[webkit-gtk] Modifying HTML before loading it in a WebView
Adrián Pérez de Castro
aperez at igalia.com
Wed Aug 3 06:45:58 PDT 2016
Quoting Michael Gratton (2016-08-02 04:58:59)
> I'm (slowly) working on porting Geary to WebKit2.
That's great! Any effort done in porting to WebKit2 deserves to be praised.
Hopefully distributions can stop shipping old, unsecure, tired WebKit1 at
some point thanks to people like you :-)
> One of the things that needs to be taken care of is how Geary does
> manipulates an HTML email's markup before loading it into a WebView.
> This is done for a few reasons: Applying app-specific and user-specific
> CSS, to implement collapsible quote sections, for handling loading of
> inline and attached images, and to ensure that bulk and junk messages
> containing bugged remote images, etc. aren't automatically triggered.
You may want to consider using WebKitUserContentManager . In short, it
same context as the loaded web content, and it can manipulate it in any
way it wants, using the DOM and all the rest of web APIs.
Additionally, you can register a “message handler”, which allows you to
sent to the UIProcess (your application), and the WebKitUserContentManager
emits the “script-message-received::<handler-name>” signal.
If you need to send messages from the UIProcess to the WebProcess, you can
have been defined in your injected scripts.
> I can parse, manipulate and re-serialise the HTML in the in the app
> before shipping it off to WebKit, but it would be nice to be able take
> advantage of WK's excellent parser instead. Is loading the HTML in a
> WebView and manipulating it from there using a WebExtension the only
> way to achieve this? I couldn't see anything like the DOM Load/Save
> APIs being documented as implemented. Is it possible to get a
> "background" WebKitWebPage for doing this without having the web view
> visibly change as the DOM is modified, then hand-ball the modified DOM
> over to a visible page for display?
modifications using web APIs. For example, Epiphany's overview page (the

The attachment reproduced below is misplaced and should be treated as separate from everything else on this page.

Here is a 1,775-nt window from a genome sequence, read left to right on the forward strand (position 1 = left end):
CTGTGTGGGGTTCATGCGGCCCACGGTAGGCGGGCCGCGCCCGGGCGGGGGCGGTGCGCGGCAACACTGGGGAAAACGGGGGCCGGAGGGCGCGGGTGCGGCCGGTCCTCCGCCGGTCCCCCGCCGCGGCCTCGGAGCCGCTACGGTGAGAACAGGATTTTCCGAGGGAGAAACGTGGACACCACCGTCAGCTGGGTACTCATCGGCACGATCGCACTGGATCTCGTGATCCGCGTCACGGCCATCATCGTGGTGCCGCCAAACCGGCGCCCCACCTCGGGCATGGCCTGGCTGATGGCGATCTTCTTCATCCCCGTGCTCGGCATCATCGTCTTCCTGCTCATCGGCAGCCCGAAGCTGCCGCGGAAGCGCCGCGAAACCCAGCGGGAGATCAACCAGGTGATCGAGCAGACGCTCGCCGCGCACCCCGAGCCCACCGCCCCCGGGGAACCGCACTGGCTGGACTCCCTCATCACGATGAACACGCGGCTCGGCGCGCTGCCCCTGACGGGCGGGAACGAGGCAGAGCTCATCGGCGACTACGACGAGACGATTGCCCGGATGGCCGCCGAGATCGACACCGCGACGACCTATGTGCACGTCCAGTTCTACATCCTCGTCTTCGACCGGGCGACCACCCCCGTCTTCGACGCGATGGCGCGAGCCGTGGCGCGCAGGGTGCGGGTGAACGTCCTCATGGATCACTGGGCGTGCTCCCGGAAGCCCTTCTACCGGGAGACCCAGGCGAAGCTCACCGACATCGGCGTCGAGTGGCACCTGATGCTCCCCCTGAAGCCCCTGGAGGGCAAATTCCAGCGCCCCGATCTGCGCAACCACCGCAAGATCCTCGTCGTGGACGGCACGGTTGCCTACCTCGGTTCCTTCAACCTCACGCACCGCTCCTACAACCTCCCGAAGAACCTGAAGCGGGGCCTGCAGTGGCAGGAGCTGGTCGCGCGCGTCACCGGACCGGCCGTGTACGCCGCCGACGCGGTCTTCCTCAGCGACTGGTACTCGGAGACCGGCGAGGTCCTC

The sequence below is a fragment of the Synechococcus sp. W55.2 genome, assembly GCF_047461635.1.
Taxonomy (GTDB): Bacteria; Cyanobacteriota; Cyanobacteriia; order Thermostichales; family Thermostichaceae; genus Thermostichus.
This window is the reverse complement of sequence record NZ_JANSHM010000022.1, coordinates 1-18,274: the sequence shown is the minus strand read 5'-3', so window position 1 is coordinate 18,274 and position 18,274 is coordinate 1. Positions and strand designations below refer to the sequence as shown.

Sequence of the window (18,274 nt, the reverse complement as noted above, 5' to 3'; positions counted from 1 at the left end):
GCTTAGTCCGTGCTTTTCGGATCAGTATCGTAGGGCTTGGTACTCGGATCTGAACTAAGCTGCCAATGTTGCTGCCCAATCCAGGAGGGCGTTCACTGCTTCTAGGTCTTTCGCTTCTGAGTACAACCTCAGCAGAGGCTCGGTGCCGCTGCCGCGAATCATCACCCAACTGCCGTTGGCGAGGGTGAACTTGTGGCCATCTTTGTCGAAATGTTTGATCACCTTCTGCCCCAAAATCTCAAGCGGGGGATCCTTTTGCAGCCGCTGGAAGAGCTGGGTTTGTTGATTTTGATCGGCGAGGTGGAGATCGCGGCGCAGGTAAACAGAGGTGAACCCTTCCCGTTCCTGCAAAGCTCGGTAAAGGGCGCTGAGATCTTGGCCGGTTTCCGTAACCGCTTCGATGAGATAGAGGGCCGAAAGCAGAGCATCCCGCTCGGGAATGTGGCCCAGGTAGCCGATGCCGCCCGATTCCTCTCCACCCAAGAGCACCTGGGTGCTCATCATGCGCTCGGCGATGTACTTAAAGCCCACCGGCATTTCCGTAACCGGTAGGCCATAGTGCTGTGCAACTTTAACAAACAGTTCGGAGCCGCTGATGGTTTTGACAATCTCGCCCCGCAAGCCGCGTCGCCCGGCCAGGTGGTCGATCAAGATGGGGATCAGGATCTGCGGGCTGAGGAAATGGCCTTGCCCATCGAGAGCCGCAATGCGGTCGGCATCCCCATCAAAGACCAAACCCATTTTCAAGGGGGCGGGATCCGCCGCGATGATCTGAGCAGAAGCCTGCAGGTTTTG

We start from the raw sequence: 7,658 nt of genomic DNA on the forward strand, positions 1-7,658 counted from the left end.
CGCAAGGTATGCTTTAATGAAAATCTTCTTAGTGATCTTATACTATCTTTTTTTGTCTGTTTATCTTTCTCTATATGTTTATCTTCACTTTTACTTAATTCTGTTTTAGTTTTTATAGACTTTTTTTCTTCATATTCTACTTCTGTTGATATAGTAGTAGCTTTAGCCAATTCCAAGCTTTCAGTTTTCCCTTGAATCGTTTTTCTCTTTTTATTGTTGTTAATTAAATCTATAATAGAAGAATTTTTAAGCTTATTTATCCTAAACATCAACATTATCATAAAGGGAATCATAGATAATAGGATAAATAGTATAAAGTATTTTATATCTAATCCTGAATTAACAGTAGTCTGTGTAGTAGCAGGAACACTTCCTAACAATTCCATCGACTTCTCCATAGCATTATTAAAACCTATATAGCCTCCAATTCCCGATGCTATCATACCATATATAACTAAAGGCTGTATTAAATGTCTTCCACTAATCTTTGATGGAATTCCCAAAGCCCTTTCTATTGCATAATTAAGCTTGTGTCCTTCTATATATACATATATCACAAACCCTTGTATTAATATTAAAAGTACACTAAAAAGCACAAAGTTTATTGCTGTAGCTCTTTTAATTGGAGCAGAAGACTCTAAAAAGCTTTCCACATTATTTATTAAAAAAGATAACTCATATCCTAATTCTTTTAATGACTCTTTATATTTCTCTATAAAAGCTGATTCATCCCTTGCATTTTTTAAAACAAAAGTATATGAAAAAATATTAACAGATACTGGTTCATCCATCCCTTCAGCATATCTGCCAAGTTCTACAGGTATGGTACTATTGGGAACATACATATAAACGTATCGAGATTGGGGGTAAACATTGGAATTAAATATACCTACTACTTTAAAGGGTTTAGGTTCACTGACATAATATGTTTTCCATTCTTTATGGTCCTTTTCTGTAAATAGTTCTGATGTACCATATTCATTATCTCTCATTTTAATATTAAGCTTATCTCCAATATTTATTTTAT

one with screenshots of pages used often) was rewritten to work in that
way, and the resulting code is smaller and easier to maintain than using
the DOM bindings from C.
If you absolutely need (or want) to use the DOM bindings in C, you will
need to implement it as a WebExtension. In this case probably you want to
do the DOM modifications in the WebExtension, without serializing the DOM
tree over to the UIProcess and then sending it back. Instead, it seems like
a better idea to do something like:
1. Sending a list of blocked items to the UIProcess, along with some
identifier and a description (and whatever else the UI needs to show).
2. The IUProcess sends a message to the WebExtension saying “unblock
the items with identifier $FOO, $BAR, and $BAZ”.
3. The WebExtensions manipulates the DOM to unblock the item(s).
As a rule of thumb, it is better to avoid passing big amounts of data between
the UIProcess (your app) and the WebProcess/WebExtension :-)
> For intercepting resource loads, connecting to
> WebKitWebPage::send-request and/or registering a handler with
> webkit_web_context_register_uri_scheme() looks like the way to go - I
> assume that one or the other will allow intercepting and cancelling
> loads of all remote resources at load-time, including images, CSS and
> JS, but how secure are they? Will a DNS lookup be performed for
> resources with remote URIs before asking for load permission?
I am not very familiar with the pipeline for resource loads, but your plan
seems correct from my understanding of how this works (and the documentation).
Even though I am not a Geary user, I am looking forward to seeing it ported
and hope that the info above will get you on a good track :-)
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